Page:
"Hell no." She stumbled backward and whacked her heel on the tub. Her screech rose above the scrape of naked tree limbs against her window. “I’m not kissing you.”
“All’s not what it seems. One kiss.”
She eyed the mouse’s twitching gray rump. “Where?”
“On the lips. Please. One kiss.”
Her breath clogged in her throat, but she approached the rodent. This had to be a dream, so why not go for it? The creature was actually rather fetching...for a mouse. One quick peck and she’d make herself wake up.
She puckered her mouth, leaned down. And felt herself scooped up into strong, very male arms. “Thank you, Kylie.”
Before she could process what was happening, firm, soft lips brushed over hers.
“It’s me, Michael. I’ve been investigating a neighborhood crime ring. One of the criminals is a witch. She turned me into a mouse, wearing the last outfit I had on. I was undercover.” His voice turned sheepish as his sexy dark blue eyes appreciatively roamed her face. “The only way to break the curse was to win a kiss from my crush by midnight on Halloween.”
“Your...crush?” Now she recognized those gorgeous dark blue eyes. Michael. The cop she’d fantasized about for weeks.
“Yes, my crush.” He kissed her gently, and then glanced down at his very unfortunate outfit. “Now if you can help me out of this...”
Kylie grinned and fingered one lacy strap. “Yeah, I don’t think red flatters you.”
Cari is an author who recently contracted her erotic short, Full Disclosure with The Wild Rose Press. She also writes paranormal romance and has several other novels and stories in with publishers, including Harlequin Blaze.
Dianne Pauley - That Curious Box.
I saw a curious box on my way home from school just lying there on the side of the road. Nosy me, I picked it up and took it home.
I closed my bedroom door and put the box on my desk just as my little sister darted into my room.
“Hi Riley, whatcha doing?”
“Just go away Brianna.” I stood in front of my desk, hiding the box from her. She peeked around me and spotted it.
“What’s that?” She asked.
“Nothing,” I said. “Now get out of my room.”
“I want to know what’s in that box.”
“No. I found it and it’s mine.”
“Then let’s open it together,” she tried.
She always got everything she wanted. Right then I wished she would just disappear forever. I shook my head at her. “Not this time, Brianna.” Then I shoved her out and closed the door in her face.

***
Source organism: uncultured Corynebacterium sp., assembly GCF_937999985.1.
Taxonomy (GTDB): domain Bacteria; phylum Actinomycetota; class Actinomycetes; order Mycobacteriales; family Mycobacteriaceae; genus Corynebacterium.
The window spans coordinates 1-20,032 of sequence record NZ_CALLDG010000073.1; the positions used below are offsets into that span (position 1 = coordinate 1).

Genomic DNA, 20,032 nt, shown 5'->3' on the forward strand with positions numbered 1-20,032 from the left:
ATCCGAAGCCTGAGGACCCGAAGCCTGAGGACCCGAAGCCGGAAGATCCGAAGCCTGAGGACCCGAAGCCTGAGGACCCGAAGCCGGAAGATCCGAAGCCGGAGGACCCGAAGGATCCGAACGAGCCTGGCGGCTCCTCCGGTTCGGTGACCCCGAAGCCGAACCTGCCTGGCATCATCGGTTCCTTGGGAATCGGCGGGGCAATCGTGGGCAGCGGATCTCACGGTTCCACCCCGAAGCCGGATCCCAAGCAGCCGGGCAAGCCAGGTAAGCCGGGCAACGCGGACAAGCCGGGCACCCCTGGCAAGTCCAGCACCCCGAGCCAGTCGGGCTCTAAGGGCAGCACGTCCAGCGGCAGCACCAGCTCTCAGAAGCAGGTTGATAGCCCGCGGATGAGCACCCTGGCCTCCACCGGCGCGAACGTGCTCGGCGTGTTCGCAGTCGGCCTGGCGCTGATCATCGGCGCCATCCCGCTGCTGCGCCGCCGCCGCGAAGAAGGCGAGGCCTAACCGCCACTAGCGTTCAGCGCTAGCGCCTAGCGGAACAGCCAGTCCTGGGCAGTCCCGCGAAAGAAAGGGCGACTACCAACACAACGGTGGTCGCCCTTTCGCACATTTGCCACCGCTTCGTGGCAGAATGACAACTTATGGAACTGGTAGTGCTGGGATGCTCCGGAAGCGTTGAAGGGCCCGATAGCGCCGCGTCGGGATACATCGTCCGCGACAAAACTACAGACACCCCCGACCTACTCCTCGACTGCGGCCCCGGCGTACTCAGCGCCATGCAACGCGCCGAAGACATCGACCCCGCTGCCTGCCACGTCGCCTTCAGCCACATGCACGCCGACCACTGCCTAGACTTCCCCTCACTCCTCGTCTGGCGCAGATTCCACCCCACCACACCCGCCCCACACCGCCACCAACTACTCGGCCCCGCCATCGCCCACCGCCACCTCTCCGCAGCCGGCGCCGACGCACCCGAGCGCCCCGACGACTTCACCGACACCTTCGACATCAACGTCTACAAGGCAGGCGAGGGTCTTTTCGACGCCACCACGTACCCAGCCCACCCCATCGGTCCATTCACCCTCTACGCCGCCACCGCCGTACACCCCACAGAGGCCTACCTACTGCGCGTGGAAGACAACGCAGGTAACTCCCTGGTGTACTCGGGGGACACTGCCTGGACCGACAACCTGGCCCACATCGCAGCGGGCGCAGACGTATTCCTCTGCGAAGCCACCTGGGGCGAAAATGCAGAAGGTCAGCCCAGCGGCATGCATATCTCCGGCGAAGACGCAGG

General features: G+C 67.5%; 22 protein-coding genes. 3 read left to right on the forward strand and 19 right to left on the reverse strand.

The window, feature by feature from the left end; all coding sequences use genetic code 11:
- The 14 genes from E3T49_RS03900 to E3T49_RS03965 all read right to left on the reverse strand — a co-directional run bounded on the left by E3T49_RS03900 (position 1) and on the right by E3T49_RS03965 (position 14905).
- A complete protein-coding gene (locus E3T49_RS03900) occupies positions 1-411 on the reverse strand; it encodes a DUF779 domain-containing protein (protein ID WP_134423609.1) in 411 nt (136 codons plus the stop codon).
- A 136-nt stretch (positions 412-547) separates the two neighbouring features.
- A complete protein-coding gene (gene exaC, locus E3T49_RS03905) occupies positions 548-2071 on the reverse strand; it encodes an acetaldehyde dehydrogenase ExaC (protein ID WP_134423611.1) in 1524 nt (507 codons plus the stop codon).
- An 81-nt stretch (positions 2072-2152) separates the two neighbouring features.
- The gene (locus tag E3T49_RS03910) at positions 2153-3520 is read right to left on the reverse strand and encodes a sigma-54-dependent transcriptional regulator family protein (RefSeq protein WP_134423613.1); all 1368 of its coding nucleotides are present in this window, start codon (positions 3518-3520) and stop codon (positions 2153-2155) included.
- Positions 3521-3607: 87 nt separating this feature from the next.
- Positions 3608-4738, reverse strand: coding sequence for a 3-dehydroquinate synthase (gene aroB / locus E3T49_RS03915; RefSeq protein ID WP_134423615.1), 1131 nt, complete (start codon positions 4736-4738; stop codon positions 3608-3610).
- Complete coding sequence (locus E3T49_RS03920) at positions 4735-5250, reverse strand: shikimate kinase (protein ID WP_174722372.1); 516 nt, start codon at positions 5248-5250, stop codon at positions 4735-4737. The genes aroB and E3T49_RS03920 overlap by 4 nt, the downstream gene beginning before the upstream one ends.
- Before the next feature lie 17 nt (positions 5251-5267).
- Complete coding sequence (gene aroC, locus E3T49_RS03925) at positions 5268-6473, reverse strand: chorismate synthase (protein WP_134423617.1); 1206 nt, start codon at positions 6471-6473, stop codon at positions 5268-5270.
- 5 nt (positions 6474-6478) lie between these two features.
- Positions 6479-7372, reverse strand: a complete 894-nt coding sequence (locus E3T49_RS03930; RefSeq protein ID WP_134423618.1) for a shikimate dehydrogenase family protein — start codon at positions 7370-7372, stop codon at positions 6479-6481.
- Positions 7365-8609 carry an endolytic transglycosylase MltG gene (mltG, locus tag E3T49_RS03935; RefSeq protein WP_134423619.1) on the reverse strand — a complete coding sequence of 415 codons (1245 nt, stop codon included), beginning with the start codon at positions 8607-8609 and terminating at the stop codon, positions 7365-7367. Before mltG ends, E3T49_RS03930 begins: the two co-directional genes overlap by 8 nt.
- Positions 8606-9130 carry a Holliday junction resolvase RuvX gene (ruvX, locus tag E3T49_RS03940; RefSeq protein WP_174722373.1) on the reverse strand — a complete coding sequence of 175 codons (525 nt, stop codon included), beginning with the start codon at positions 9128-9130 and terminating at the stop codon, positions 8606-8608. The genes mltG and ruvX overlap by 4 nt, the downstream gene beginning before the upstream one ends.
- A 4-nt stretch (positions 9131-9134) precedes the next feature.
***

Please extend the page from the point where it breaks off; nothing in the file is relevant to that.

Once alone, I stroked my fingers over the odd carvings etched in the wood. I tried to pull the lid off but it wouldn’t budge. I found a screwdriver in my closet and prodded the box until the top finally released.
A strange green smoke spewed forth causing me to jump back.
I had no time to think. The vapor turned solid and took the form of a boy my age. Only he was an ugly green color.
I scooted toward the door, ready to run.
“Hey, wait,” the green boy called.
I hesitated for a moment.
“I’ll give you what you want.”
Curiosity got the better of me. I took a step closer. “Oh yeah? And what do I have to do in return?”
Eerie laugher bubbled from him. “Oh, not much, just trade places with me.”
“Why would I do that?”
“Because there is something you wish more than anything. Free me and it’s yours.”
“No way! There ain’t nothing I want, not from you.” My heart pounded fast.
“You’ll be sorry,” the green boy said as he faded. I grabbed the box and slammed the lid closed. The vapor vanished. “Whew, that was close.” I vowed to get rid of that curious box as soon as I could. I would to take it into the woods and bury it so the awful green boy couldn’t get out and hurt anyone.
I went diner and sat down at my usual place. Mom and Dad were both there but— “Where’s Brianna?” I asked.
“I thought she was with you, Riley,” Mom answered.
“Oh no! the box--” I jumped up from the table and ran back to my room. When I flung open the door, I saw my little sister engulfed in putrid green smoke. She’d opened that box. “Brianna!” I yelled.
An eerie snicker rose up as she disappeared.
“Too late.” The boy with green skin stood in her place. He threw his head back and laughed. Lime fumes spewed from his mouth. “I said you’d get your wish, didn’t I?”
Dianne is an aspiring author who likes to write short stories including flash fiction. She is hard at work on a paranormal YA novel, which she hopes to finish before the end of the year.
Kamie Myles - Virtual Mayhem.